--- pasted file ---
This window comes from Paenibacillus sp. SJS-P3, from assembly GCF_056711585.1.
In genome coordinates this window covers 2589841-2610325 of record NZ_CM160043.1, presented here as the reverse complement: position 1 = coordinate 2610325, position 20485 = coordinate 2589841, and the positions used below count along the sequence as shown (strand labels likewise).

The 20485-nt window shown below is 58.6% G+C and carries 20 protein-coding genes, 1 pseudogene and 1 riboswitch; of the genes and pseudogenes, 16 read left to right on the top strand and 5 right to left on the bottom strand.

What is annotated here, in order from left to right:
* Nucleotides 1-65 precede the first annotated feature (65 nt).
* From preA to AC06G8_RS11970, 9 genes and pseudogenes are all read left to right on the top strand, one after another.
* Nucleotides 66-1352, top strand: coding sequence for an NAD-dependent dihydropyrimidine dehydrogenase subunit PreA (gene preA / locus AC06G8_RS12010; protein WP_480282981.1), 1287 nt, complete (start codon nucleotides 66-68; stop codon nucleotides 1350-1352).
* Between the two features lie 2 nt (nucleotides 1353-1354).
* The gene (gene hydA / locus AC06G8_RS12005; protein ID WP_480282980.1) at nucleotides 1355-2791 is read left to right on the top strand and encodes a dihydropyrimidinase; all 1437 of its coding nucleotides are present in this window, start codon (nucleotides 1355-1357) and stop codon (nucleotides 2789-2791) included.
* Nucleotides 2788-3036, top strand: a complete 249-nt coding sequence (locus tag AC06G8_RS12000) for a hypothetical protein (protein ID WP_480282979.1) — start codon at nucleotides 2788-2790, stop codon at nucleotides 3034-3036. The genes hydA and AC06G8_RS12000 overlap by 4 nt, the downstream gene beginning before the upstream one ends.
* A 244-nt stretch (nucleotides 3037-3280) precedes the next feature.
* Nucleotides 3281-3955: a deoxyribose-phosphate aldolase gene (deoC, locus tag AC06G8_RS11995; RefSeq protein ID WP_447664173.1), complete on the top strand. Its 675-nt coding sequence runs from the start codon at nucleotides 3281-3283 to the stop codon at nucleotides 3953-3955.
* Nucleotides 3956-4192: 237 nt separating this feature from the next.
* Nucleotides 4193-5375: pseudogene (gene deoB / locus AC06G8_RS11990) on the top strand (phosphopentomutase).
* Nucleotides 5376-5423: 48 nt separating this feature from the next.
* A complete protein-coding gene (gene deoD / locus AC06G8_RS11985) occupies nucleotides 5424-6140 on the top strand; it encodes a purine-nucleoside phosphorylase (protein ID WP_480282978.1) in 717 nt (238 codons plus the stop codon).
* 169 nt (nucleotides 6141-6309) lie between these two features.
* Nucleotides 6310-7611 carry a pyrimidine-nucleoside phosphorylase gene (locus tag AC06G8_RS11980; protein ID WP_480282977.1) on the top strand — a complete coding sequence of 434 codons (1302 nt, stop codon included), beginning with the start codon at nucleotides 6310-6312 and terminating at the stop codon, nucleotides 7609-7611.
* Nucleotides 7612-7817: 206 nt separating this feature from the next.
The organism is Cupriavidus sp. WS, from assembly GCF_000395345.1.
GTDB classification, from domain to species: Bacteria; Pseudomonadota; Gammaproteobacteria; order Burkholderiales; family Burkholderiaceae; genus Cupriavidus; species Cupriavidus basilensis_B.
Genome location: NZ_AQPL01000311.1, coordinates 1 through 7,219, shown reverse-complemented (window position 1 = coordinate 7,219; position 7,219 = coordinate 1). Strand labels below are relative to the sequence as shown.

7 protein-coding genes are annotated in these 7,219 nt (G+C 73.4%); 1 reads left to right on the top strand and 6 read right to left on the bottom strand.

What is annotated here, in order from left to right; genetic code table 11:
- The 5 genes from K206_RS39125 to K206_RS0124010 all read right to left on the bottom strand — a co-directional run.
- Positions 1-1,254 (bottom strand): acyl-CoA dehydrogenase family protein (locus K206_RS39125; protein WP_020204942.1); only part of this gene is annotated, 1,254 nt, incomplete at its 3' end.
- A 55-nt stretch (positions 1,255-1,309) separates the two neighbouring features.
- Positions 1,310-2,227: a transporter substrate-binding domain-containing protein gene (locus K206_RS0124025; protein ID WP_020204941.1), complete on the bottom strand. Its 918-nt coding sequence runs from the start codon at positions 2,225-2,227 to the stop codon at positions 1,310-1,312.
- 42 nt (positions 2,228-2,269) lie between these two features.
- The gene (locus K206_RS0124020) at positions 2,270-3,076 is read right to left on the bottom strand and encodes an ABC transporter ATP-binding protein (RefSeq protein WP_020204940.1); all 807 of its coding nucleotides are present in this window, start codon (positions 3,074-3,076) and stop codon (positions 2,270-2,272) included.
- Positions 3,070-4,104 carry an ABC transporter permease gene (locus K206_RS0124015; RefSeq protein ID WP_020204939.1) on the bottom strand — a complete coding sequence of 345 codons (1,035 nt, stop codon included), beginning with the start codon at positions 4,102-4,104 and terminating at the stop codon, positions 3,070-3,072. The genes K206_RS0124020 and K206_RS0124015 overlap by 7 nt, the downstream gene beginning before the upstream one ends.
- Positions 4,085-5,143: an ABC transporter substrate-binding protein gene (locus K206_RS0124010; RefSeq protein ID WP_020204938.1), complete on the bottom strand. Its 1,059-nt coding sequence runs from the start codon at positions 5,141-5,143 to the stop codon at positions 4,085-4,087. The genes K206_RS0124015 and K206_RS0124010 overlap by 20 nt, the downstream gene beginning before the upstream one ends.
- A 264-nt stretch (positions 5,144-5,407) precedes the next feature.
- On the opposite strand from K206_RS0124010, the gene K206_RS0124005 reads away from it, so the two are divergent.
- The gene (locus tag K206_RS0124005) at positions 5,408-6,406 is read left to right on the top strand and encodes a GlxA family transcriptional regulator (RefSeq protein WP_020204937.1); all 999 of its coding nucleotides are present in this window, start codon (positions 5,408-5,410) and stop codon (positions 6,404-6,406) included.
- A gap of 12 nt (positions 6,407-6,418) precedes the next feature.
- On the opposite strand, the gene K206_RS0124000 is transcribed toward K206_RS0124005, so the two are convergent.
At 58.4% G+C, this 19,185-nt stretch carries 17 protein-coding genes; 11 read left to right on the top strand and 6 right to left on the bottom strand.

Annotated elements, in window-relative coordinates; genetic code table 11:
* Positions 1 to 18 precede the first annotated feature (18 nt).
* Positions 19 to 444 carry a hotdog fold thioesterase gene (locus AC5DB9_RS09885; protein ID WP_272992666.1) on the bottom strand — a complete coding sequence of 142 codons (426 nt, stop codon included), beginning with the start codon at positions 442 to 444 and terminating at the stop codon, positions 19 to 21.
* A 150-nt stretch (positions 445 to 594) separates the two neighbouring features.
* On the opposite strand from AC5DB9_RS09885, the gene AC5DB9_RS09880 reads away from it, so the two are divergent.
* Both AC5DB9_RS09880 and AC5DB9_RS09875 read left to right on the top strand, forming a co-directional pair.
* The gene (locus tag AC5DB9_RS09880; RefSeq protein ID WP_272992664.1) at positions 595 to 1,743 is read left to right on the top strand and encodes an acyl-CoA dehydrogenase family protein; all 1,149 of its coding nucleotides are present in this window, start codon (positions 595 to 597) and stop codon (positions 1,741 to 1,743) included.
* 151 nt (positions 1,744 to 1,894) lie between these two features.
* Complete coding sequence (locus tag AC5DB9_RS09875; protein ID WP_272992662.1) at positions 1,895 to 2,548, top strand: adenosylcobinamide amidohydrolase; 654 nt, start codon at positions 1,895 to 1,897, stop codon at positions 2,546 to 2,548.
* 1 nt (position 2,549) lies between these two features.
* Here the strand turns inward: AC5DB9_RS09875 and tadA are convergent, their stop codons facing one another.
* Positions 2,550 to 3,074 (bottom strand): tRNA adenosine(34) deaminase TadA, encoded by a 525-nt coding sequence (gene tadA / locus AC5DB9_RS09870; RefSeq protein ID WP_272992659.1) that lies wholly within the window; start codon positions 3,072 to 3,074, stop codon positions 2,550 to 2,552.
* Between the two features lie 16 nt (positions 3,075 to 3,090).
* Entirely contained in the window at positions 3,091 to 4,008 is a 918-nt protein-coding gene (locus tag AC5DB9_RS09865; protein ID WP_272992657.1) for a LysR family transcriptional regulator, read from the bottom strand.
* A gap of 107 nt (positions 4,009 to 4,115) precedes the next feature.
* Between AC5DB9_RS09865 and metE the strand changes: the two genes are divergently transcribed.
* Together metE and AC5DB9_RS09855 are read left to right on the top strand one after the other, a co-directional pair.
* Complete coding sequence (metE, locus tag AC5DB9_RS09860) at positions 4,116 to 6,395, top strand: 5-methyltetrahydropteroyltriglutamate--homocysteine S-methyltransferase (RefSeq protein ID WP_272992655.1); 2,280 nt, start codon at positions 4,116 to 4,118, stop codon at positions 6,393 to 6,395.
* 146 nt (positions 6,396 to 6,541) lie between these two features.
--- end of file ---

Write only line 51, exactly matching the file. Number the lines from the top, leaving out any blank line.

* Between the two features lie 16 nt (positions 3,075 to 3,090).